Bear’s garlic flooded the Czech Republic. When collecting, watch out for poisonous confusion

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This year, nature woke up a few weeks earlier than usual. That is also why you can come across one of the messengers of spring – wild garlic. The herb, which contains a number of beneficial substances, has experienced a boom in the Czech Republic in the last twenty years. However, when collecting, people should be careful not to confuse them with poisonous plants. Especially with lily of the valley and honeysuckle.

When preparing the Easter stuffing this year, Michaela Holanová did not have to hunt for any dried herbs from the stuffed bag she brought to her forest cabin near Hradec Králové. It was enough for her to go out of the miniature kitchen and pick a handful bear garlic. “Every year, fields of garlic grow here and we always have a harvest. This year it’s a little earlier, but that’s good,” said Holanová over the bunches of the herb, whose growth period is listed as April to June.

Bear’s garlic is also a good helper for her when preparing spreads or grilling. “The advantage is that it grows here simply everywhere. When preparing meat for the grill, it is enough to take a few steps and I immediately have a delicious ingredient,” added Holanová.

Beware of picking bear’s garlic in protected locations and its possible confusion with poisonous plants:

Czechs gamble when collecting wild garlic. There is a risk of fine or poisoning

Curator of the botanical and mycological collection Museums of Eastern Bohemia in Hradec Králové Věra Samková commented on the herb that its boom in the Czech Republic has occurred in the last twenty years. “It is a native plant in our country, which is found in deciduous forests on moist, nutrient-rich soils. In the past, garlic was mainly used, but in recent years, bear’s garlic has also become popular in Czech cuisine,” said the botanist.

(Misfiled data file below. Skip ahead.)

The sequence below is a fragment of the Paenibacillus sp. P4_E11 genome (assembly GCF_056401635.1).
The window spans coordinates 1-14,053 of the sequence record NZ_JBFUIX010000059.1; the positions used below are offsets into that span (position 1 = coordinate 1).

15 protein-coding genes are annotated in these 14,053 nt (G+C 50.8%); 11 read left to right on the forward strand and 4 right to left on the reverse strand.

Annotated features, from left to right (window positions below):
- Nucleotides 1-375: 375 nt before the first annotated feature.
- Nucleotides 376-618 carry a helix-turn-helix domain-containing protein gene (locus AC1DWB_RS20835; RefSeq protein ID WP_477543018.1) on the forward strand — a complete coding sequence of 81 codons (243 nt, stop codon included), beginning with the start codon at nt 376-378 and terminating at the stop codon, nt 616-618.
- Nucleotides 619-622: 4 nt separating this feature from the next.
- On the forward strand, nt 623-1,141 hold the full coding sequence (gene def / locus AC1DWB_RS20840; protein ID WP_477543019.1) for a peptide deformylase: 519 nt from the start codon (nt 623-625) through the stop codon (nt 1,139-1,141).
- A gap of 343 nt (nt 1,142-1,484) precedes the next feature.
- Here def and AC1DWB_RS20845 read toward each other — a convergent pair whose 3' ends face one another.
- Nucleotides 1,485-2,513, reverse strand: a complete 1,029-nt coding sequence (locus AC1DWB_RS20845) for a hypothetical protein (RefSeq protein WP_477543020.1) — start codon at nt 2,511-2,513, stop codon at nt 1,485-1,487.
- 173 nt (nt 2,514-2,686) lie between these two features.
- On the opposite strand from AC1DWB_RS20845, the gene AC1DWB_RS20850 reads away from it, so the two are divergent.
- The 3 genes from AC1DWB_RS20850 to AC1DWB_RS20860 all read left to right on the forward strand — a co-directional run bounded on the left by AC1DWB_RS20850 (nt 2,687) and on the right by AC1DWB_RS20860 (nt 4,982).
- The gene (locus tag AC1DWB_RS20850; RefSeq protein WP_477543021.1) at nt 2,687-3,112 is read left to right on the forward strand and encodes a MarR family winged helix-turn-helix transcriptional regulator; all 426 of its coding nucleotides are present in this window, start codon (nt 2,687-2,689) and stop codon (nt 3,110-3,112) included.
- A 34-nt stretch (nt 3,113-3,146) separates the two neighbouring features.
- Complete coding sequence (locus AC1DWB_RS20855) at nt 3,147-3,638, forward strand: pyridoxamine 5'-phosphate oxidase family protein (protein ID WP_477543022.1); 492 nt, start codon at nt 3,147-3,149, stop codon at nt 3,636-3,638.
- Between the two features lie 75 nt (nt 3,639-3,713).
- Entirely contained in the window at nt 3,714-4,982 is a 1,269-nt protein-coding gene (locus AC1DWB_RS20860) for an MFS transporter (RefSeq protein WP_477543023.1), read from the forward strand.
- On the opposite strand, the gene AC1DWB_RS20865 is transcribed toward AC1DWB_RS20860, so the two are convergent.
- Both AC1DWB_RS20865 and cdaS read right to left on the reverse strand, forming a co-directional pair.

She picked up its life-giving effects. “Among other things, it has antibiotic, detoxifying and disinfecting effects and a high content of vitamin C. The components contained in bear’s garlic support lowering blood pressure and lowering cholesterol in the blood. They also help purify the body and improve digestion, so they strengthen immunity and treat stomach problems and skin ailments,” mentioned Samková. However, people who have gall bladder problems should stay away from this plant.

Beware of confusion

However, the biologist also drew attention to the possible confusing popular herbs with poisonous plants. “People can easily mistake wild garlic for lily of the valley or dogwood. I also experienced a case when a family turned to us saying that they had almost poisoned a dog by mistaking it for ocún,” the botanist recalled.

Occun is a highly poisonous plant containing more than 20 alkaloids, the most dangerous of which is colchicine and its derivatives. Symptoms of poisoning appear several hours after ingestion. These include burning and pain in the throat, nausea, vomiting, colic or diarrhea. Later comes anxiety, convulsions or paralysis of breathing.

Bear’s garlic is an herb containing vitamin C and other health-promoting substances:

Messenger of Spring: Do you collect the real one or the Ukrainian one? In Ireland it was stolen, here it is free

If people mistake wild garlic for lily of the valley, they will experience symptoms such as nausea, indigestion, dizziness, cramps and the urge to urinate more often.

So how does bear garlic from poisonous plants recognize? “If we rub the leaf in our hands, it should smell strongly of garlic,” advised Samková. Less experienced foragers should collect wild garlic in bloom, as lily of the valley has easily distinguishable flowers and sedum does not bloom until autumn.

The article is in Czech

Czechia

Tags: Bears garlic flooded Czech Republic collecting watch poisonous confusion

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